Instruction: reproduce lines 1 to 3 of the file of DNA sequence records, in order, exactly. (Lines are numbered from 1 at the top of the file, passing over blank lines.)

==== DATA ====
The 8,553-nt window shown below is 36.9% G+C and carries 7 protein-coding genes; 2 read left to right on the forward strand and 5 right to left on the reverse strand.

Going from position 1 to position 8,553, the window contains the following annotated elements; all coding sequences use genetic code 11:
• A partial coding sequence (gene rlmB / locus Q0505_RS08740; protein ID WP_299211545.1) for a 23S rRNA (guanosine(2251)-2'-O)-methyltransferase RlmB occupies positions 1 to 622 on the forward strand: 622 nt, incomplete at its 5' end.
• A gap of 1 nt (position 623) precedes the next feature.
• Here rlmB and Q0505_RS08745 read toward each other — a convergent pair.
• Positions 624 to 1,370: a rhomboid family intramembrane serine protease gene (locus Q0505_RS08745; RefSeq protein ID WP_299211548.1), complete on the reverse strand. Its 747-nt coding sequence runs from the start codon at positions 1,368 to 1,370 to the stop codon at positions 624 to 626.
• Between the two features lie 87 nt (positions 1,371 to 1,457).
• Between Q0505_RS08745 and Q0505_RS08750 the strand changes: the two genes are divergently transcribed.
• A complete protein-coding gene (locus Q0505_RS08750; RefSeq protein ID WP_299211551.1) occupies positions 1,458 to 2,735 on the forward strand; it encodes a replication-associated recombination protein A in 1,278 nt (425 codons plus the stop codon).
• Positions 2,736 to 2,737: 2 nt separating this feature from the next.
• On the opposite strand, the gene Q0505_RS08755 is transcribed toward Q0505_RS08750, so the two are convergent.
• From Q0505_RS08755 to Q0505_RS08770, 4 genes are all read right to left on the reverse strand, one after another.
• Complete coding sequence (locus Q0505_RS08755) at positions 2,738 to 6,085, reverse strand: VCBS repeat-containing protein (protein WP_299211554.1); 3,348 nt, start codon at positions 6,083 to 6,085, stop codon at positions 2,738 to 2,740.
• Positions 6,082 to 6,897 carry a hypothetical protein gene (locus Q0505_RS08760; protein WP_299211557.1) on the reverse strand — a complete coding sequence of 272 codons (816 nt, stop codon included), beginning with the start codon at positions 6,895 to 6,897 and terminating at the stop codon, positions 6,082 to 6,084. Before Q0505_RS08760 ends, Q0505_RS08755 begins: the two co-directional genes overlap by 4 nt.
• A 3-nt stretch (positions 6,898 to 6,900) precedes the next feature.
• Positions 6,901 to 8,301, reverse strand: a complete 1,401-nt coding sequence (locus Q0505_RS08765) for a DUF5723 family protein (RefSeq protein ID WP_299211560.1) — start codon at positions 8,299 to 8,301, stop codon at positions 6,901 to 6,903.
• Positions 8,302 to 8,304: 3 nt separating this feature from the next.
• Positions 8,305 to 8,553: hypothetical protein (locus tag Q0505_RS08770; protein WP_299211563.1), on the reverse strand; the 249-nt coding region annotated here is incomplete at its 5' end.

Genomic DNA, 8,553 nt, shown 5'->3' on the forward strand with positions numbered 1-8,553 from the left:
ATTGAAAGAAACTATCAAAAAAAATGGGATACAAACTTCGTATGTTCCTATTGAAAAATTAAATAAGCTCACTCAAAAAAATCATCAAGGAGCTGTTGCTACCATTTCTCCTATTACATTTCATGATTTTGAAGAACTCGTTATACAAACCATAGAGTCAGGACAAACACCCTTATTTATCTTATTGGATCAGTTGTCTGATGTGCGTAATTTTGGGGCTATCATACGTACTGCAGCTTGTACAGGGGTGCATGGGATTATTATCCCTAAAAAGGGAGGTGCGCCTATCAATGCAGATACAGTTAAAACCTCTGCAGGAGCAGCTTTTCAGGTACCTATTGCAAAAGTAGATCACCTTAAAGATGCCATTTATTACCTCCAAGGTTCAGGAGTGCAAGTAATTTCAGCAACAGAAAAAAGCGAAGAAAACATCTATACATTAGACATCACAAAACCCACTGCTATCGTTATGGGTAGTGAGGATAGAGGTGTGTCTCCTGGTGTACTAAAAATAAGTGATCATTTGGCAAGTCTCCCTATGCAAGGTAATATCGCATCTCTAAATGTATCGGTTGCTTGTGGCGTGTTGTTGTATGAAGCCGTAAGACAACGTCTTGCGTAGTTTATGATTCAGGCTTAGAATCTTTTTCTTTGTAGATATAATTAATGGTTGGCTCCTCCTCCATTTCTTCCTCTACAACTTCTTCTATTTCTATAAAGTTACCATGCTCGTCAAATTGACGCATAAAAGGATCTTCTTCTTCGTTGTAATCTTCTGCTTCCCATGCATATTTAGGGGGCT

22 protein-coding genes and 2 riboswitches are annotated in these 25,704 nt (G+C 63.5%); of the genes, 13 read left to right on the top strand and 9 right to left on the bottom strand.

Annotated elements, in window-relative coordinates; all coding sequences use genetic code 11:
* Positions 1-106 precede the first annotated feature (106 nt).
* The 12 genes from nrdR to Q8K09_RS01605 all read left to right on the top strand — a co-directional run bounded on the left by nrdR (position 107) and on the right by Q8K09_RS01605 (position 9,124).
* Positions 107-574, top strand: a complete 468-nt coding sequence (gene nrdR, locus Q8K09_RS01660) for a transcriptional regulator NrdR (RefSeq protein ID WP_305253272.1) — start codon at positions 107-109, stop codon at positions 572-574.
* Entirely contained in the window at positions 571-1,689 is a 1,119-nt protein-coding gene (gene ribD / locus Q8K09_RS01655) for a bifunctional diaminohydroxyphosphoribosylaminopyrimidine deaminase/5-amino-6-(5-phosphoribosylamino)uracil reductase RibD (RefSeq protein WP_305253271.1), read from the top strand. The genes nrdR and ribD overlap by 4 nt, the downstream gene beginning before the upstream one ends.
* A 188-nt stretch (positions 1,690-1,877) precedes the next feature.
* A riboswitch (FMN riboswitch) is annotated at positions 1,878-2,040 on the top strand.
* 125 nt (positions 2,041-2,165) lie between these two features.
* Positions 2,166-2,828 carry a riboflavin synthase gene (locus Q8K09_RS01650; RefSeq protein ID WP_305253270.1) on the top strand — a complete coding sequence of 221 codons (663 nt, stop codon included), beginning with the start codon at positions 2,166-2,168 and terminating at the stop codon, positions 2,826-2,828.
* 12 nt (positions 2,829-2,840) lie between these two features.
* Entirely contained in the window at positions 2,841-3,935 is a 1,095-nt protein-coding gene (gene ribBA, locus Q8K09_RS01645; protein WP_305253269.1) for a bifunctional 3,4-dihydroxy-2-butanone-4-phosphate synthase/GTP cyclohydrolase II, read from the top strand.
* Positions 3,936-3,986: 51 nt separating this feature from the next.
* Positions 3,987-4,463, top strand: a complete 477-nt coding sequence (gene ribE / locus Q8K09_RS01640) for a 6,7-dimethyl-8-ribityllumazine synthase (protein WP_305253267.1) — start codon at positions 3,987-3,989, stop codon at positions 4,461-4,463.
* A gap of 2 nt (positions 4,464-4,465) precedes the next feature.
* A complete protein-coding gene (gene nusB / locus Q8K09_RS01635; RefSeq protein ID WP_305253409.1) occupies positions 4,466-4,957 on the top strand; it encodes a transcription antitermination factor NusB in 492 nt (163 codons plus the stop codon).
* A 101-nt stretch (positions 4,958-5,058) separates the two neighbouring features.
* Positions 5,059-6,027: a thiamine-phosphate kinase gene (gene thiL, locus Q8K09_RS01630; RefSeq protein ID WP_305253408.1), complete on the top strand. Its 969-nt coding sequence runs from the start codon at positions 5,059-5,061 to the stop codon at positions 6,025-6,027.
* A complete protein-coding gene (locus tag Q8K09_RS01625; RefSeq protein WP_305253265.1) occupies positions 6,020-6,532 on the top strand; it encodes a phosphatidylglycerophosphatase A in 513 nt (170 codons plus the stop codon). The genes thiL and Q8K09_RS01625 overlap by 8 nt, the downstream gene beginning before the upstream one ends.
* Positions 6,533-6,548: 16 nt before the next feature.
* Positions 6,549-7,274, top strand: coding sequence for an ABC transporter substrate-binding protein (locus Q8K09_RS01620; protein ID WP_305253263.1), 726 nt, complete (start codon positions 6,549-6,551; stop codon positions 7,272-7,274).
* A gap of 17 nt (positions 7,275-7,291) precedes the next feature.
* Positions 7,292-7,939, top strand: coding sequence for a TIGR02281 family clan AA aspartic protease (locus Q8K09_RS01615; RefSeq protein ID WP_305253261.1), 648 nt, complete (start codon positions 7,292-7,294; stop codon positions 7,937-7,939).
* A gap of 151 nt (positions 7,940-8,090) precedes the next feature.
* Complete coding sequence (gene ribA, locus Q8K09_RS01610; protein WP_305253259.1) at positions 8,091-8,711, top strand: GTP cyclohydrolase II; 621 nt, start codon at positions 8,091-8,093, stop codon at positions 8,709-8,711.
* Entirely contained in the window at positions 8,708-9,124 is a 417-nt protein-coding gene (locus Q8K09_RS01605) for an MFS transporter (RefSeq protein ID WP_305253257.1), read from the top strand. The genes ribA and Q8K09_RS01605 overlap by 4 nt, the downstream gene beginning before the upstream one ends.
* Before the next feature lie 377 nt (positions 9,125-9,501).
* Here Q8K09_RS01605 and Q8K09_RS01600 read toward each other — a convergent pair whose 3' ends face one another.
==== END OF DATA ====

The 8,553-nt window shown below is 36.9% G+C and carries 7 protein-coding genes; 2 read left to right on the forward strand and 5 right to left on the reverse strand.

Going from position 1 to position 8,553, the window contains the following annotated elements; all coding sequences use genetic code 11:
• A partial coding sequence (gene rlmB / locus Q0505_RS08740; protein ID WP_299211545.1) for a 23S rRNA (guanosine(2251)-2'-O)-methyltransferase RlmB occupies positions 1 to 622 on the forward strand: 622 nt, incomplete at its 5' end.